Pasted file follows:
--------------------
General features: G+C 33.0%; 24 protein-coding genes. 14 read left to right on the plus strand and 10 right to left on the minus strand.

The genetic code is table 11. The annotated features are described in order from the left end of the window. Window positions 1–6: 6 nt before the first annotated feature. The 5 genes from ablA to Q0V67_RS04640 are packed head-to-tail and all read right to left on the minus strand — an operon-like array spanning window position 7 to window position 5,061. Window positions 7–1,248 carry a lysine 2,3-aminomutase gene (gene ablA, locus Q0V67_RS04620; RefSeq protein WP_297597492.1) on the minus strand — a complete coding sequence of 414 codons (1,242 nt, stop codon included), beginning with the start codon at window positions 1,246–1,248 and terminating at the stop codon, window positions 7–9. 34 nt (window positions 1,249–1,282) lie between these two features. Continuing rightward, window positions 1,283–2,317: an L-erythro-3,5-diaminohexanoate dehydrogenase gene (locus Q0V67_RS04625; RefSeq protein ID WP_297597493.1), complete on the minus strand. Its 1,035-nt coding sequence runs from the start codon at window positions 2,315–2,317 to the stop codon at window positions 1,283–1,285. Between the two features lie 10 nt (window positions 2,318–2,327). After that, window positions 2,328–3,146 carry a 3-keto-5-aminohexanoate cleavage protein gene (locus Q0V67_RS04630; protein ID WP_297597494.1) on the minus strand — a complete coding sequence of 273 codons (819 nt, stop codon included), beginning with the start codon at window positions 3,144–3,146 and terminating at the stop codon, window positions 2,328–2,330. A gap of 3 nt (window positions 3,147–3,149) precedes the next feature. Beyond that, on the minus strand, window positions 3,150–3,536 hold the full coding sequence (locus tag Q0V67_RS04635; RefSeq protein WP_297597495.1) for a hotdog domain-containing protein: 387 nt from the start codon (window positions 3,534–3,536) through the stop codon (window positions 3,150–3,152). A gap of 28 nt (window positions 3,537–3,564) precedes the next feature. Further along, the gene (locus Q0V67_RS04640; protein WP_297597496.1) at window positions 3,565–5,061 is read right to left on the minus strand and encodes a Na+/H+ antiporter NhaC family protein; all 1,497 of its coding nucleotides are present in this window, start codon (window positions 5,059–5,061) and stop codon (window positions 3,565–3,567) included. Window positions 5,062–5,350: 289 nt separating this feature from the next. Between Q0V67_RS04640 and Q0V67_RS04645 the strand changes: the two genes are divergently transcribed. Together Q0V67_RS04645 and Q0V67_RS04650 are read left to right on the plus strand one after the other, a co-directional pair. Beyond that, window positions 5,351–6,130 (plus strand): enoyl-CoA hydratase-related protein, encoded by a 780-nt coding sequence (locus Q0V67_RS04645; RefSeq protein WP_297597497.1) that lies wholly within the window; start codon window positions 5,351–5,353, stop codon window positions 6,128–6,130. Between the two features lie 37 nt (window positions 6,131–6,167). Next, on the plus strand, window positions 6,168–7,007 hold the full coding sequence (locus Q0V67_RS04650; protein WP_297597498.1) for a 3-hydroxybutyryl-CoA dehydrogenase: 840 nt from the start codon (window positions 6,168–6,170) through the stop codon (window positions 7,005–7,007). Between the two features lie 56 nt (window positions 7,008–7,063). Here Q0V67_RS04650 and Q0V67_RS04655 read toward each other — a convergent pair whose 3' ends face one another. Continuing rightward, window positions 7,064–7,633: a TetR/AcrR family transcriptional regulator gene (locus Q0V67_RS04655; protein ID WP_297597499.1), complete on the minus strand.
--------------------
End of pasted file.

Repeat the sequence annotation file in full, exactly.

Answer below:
General features: G+C 33.0%; 24 protein-coding genes. 14 read left to right on the plus strand and 10 right to left on the minus strand.

The genetic code is table 11. The annotated features are described in order from the left end of the window. Window positions 1–6: 6 nt before the first annotated feature. The 5 genes from ablA to Q0V67_RS04640 are packed head-to-tail and all read right to left on the minus strand — an operon-like array spanning window position 7 to window position 5,061. Window positions 7–1,248 carry a lysine 2,3-aminomutase gene (gene ablA, locus Q0V67_RS04620; RefSeq protein WP_297597492.1) on the minus strand — a complete coding sequence of 414 codons (1,242 nt, stop codon included), beginning with the start codon at window positions 1,246–1,248 and terminating at the stop codon, window positions 7–9. 34 nt (window positions 1,249–1,282) lie between these two features. Continuing rightward, window positions 1,283–2,317: an L-erythro-3,5-diaminohexanoate dehydrogenase gene (locus Q0V67_RS04625; RefSeq protein ID WP_297597493.1), complete on the minus strand. Its 1,035-nt coding sequence runs from the start codon at window positions 2,315–2,317 to the stop codon at window positions 1,283–1,285. Between the two features lie 10 nt (window positions 2,318–2,327). After that, window positions 2,328–3,146 carry a 3-keto-5-aminohexanoate cleavage protein gene (locus Q0V67_RS04630; protein ID WP_297597494.1) on the minus strand — a complete coding sequence of 273 codons (819 nt, stop codon included), beginning with the start codon at window positions 3,144–3,146 and terminating at the stop codon, window positions 2,328–2,330. A gap of 3 nt (window positions 3,147–3,149) precedes the next feature. Beyond that, on the minus strand, window positions 3,150–3,536 hold the full coding sequence (locus tag Q0V67_RS04635; RefSeq protein WP_297597495.1) for a hotdog domain-containing protein: 387 nt from the start codon (window positions 3,534–3,536) through the stop codon (window positions 3,150–3,152). A gap of 28 nt (window positions 3,537–3,564) precedes the next feature. Further along, the gene (locus Q0V67_RS04640; protein WP_297597496.1) at window positions 3,565–5,061 is read right to left on the minus strand and encodes a Na+/H+ antiporter NhaC family protein; all 1,497 of its coding nucleotides are present in this window, start codon (window positions 5,059–5,061) and stop codon (window positions 3,565–3,567) included. Window positions 5,062–5,350: 289 nt separating this feature from the next. Between Q0V67_RS04640 and Q0V67_RS04645 the strand changes: the two genes are divergently transcribed. Together Q0V67_RS04645 and Q0V67_RS04650 are read left to right on the plus strand one after the other, a co-directional pair. Beyond that, window positions 5,351–6,130 (plus strand): enoyl-CoA hydratase-related protein, encoded by a 780-nt coding sequence (locus Q0V67_RS04645; RefSeq protein WP_297597497.1) that lies wholly within the window; start codon window positions 5,351–5,353, stop codon window positions 6,128–6,130. Between the two features lie 37 nt (window positions 6,131–6,167). Next, on the plus strand, window positions 6,168–7,007 hold the full coding sequence (locus Q0V67_RS04650; protein WP_297597498.1) for a 3-hydroxybutyryl-CoA dehydrogenase: 840 nt from the start codon (window positions 6,168–6,170) through the stop codon (window positions 7,005–7,007). Between the two features lie 56 nt (window positions 7,008–7,063). Here Q0V67_RS04650 and Q0V67_RS04655 read toward each other — a convergent pair whose 3' ends face one another. Continuing rightward, window positions 7,064–7,633: a TetR/AcrR family transcriptional regulator gene (locus Q0V67_RS04655; protein ID WP_297597499.1), complete on the minus strand.